THE JUTE FIBER
Jute is a seasonal agricultural commodity product widely grown in Bangladesh, India, Nepal, Myanmar, Thailand and Vietnam. Raw jute crop is an important cash crop to the farmers. Cultivation of raw jute crop provides not only fibre, which has industrial use, but also jute stick which is an important fuel to the farming community.
It is produced mainly in the states of West Bengal, Bihar, Assam, Orissa, Andhra Pradesh, Tripura and Meghalaya.
Two species of jute commonly cultivated are white and tossa jute. It is second most important vegetable fibre after cotton, in terms of consumption and production. Jute plants are usually 2.5-3.5metre in height. Only a small portion of the plant (approx 4-6%) is utilised for extracting its fibre. The fibre is separated from the plant by tying the plants in bundles and immersing them in running or stagnant water for a sufficient period. The process is called retting. It is a photo reactive plant which needs 120 days for its harvesting.
Temperate, wet and humid climate are conducive for its growth. Being 100% natural, eco-friendly, renewable, biodegradable it causes very little environmental pollution.
INDIAN JUTE INDUSTRY
Jute is an integral part of the Indian Textile Industry. It is one of the major industries in the eastern region, particularly in West Bengal. It provides direct employment to about 2.61 lakh workers and supports the livelihood of around 4million farm families and around 1.4 lakh people engaged in the tertiary sector and allied activities.
Moreover, the Jute Industry also contributes to exports. The Government has included the Jute Sector for special attention in its National Common Minimum Programme. The production process in the Jute Industry goes through a variety of activities, which include cultivation of raw jute, processing of jute fibres, spinning, weaving, bleaching, dyeing, finishing and marketing of both raw jute and its finished products.
Currently production of fibre in India is around 100 lakh bales and about 73 jute mills are operating in the country. Besides, there are small scale industries in the decentralized sector producing handicrafts, decorative, twines, pulp & paper from jute and allied fibres and particle board from jute stick. As per the latest Exim Bank report on the Jute industry, the world market for GTs, currently dominated by synthetics is over 40 million sq m. Immense potential also exists in the USA and Europe.
Components of Jute
WHY JUTE ?
Jute, known as the “Golden fibre”, is a long, soft and golden silky shining fibre extracted from the Corchorus family. Jute is a rain-fed plant thriving in humid climate and requiring minimal use of pesticides, fertilizers or other chemicals. The fibre extracted from the jute is used in making sacking, hessian bags, yarns and other diversified products.
Features of Jute
Jute Import / Export
The jute trade is centered mainly around Bangladesh and the Indian State of West Bengal. The major producing country of jute is Bangladesh, due to its natural fertile soil. Bengal Jute was taken to Europe early in the 17th century by the Dutch and the French and later by the East India Company to Britain. By the 1790s a much larger trade had developed in the Scottish city of Dundee, the European home of jute spinners. Introduced to the British by the East India Company, crude fibre was the bulk still exported from Bengal after 1790, but a thriving trade did not really begin until after 1850 through mechanised processing, to meet rising demand.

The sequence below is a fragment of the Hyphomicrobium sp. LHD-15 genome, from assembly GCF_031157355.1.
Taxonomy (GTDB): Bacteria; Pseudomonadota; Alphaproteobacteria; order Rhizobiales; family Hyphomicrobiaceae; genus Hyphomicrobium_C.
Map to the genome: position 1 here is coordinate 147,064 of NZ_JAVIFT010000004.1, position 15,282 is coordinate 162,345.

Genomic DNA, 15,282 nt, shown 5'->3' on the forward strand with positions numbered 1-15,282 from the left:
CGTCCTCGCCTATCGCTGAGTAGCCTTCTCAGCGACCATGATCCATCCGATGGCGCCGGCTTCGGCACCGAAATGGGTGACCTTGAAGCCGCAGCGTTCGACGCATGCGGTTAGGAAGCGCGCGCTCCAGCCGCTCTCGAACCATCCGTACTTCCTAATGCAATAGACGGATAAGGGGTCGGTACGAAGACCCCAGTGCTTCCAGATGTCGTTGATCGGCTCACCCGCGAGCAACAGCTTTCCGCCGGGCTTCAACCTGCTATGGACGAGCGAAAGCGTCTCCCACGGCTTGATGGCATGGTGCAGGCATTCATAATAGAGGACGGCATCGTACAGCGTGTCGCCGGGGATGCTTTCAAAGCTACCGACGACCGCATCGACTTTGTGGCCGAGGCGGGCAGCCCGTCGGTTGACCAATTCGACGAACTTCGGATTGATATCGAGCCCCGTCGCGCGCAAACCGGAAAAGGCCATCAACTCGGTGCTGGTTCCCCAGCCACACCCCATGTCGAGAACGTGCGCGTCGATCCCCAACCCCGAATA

Raw jute was imported from Bengal by the British East India Company. British Jute Barons grew rich processing jute and selling manufactured products made from jute. Dundee Jute Barons and the British East India Company began to set up jute mills in Bengal and by 1895 jute industries in Bengal overtook the Scottish jute trade. Many Scots emigrated to Bengal to set up jute factories. More than a billion jute sandbags were exported from Bengal to the trenches during World War I and even more during WWII and also exported to the Americas, especially the United States southern region to bag cotton and coffee. It was used in the fishing, construction, art and in the arms industry. India, China, Thailand, Myanmar also produce Jute in low quantities. India is one of the largest importers of Jute in South Asia and also produces processed jute products in the world, while Bangladesh is the largest producer and exporter of raw jute. Therefore, the local price of raw jute in Bangladesh is the international price. Ironically, the local price of jute goods produced in India set their own price.
As an input to the jute manufacturing (goods) industry, the supply for jute is derived from the demand. Nearly 75% of jute goods are used as packaging materials, burlap, gunny cloth, (hessian), and sacks. Carpet Backing Cloth, the third major jute outlet, is fast growing in importance. Currently, it consists of roughly 15% of the world’s jute goods consumption. The remaining products are carpet yarn, cordage, felts, padding, twine, ropes, decorative fabrics, and heavy duty miscellaneous items for industrial use.